Monday, 22 February 2016

1000 private Stray Cat Carers in Malta & Gozo keep the feral cat population under control


Hey, we're in the middle of writing a photo-story book about the unsung Stray Cat Carers in Malta and Gozo - Islands of Cats. Long time ignored by the public or labelled 'odd hobby of weird people', it was time to pay tribute to these more than 1'000 primarily Maltese and Gozitan individuals.

Stray Cat Carers feed cat colonies in steady locations every day, 365 days a year, often twice a day. They also take them to the vet if necessary, and, most importantly, catch them to have them neutered and spayed as young as possible. Paying most costs out of their own pockets.

With a land mass of the size of Munich and surrounded entirely by the sea, imagine the feral cat population wouldn't be controlled by these devoted private initiatives. According to PETA (and we made the math), one male and female cat and their offsprings' offsprings, at 2 litters a year surviving 3 kittens each, can multiply after 10 years into an unimaginable 80 million (!) cats. From two cats only! Without the stray cat carers work, the Maltese Islands would be infested by sickly, skinny feral cats, desperately looking for food and shelter.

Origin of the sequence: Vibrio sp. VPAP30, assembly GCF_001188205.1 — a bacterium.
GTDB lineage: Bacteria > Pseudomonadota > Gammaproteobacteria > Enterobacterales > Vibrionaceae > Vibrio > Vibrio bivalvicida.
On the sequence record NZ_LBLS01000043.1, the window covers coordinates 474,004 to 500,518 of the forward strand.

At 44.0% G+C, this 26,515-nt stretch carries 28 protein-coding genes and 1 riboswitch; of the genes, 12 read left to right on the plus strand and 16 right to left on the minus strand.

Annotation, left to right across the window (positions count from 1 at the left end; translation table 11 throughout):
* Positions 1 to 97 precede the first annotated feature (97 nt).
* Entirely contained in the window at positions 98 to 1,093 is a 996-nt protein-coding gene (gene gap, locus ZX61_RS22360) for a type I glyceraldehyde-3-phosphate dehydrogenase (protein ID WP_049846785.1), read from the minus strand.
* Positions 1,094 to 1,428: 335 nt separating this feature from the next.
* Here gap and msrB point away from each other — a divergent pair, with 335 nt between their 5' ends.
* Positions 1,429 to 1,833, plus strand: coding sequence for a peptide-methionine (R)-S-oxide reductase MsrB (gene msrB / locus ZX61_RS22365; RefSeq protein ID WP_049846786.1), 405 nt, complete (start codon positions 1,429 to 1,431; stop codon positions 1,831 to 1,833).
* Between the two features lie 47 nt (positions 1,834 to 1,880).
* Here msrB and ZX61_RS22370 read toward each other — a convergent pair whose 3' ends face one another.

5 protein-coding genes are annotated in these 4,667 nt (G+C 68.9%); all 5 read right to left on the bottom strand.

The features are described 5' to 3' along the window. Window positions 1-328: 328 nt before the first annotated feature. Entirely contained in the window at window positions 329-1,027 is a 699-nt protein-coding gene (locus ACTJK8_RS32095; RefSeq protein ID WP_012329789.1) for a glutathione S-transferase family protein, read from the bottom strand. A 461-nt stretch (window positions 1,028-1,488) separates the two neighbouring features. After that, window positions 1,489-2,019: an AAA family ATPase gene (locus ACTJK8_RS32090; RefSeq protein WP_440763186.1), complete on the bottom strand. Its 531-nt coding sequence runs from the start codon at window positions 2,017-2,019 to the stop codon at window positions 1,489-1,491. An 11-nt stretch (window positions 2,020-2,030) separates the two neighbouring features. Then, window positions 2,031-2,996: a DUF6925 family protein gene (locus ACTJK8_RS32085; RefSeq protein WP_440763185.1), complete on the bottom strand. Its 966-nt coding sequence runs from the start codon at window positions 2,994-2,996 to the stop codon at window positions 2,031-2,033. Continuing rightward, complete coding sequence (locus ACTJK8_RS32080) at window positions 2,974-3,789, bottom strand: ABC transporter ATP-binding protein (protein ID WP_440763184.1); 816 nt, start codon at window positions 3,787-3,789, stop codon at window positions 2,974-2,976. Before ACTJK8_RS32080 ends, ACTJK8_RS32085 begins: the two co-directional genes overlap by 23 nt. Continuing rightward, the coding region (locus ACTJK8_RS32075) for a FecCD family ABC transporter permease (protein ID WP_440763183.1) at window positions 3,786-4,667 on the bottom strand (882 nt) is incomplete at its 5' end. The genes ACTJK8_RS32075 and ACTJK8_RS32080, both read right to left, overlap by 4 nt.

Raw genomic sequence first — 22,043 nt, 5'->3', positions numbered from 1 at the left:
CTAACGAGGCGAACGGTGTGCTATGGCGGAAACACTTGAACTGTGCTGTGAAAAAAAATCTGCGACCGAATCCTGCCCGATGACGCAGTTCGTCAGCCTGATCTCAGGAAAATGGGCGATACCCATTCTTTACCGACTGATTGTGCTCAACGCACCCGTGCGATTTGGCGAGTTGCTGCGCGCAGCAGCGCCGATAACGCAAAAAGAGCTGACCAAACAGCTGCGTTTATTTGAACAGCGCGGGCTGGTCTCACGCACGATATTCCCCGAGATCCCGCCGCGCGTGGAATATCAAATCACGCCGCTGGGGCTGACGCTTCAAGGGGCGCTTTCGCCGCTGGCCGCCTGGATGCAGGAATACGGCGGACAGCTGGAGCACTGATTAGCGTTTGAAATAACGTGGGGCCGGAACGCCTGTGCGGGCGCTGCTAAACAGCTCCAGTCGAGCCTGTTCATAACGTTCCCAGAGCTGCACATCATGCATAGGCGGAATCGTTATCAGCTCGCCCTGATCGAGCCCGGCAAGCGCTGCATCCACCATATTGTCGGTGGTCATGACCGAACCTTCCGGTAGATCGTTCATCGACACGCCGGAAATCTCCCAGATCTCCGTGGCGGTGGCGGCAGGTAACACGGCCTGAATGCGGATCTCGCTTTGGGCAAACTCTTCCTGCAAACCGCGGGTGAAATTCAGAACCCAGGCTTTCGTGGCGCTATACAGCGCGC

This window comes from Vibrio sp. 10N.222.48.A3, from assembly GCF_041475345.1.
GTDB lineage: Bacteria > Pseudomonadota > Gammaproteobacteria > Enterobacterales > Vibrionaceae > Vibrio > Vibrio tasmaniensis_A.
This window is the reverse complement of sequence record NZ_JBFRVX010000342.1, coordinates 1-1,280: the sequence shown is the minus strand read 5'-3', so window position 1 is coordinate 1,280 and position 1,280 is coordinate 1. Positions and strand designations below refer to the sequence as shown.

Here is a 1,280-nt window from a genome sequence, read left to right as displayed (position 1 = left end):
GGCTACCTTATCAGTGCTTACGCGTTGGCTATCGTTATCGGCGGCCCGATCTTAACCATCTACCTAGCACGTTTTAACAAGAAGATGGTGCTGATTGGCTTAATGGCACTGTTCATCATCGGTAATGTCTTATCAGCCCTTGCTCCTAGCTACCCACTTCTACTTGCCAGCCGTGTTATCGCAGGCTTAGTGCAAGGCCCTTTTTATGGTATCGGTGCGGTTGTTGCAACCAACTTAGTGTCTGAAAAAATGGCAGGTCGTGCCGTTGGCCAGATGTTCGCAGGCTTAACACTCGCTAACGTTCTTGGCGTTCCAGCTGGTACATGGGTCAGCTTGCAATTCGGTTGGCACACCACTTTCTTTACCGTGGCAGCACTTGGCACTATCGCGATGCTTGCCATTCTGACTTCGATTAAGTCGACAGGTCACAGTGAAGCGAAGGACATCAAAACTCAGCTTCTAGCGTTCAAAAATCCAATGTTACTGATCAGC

The tireless commitment of these people and NGO's, such as the CSAF Carers of Stray and Abandoned Felines, are a textbook example how the love for animals spreads across an entire nation, taking responsibility for a larger cause.

Visit our web site and blog at www.islandsofcats.com and help us to raise the funds for translation and printing to get this great book going. Some of the proceeds of every book sold will be donated to the Stray Cat Carers! Grazzi hafna / Thank you very much.

PS: Please share our post. Like Islands of Cats on Facebook and follow us on twitter :)

3 comments:

  1. I am a cat feeder, feeding in three places in the South of Malta. I have been feed for over ten years. I also neuter and spay strays and try to home as well but lately i have been harassed by local council and police. This is the protection cat feeders need, protection from these attacks.

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    1. Thank you for your comment, dear Laura. During our investigations, we have heard this from several other stray cat carers in the Islands. True that "littering" the streets is a legal issue, but the care-taking itself is a matter of lack of public education. We hope that our book will contribute to more public awareness of the importance of your work. If you like, subscribe to our newsletter ("sign up" button at top of page) to stay in touch. Keep up the good work.

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  2. They are also used to see if a cat can fit through a gap. Not only are the whiskers all over a cat's face, but they are also on the back of its front legs. Whiskers are replaced whenever they fall off. https://awesomecatstuff.com

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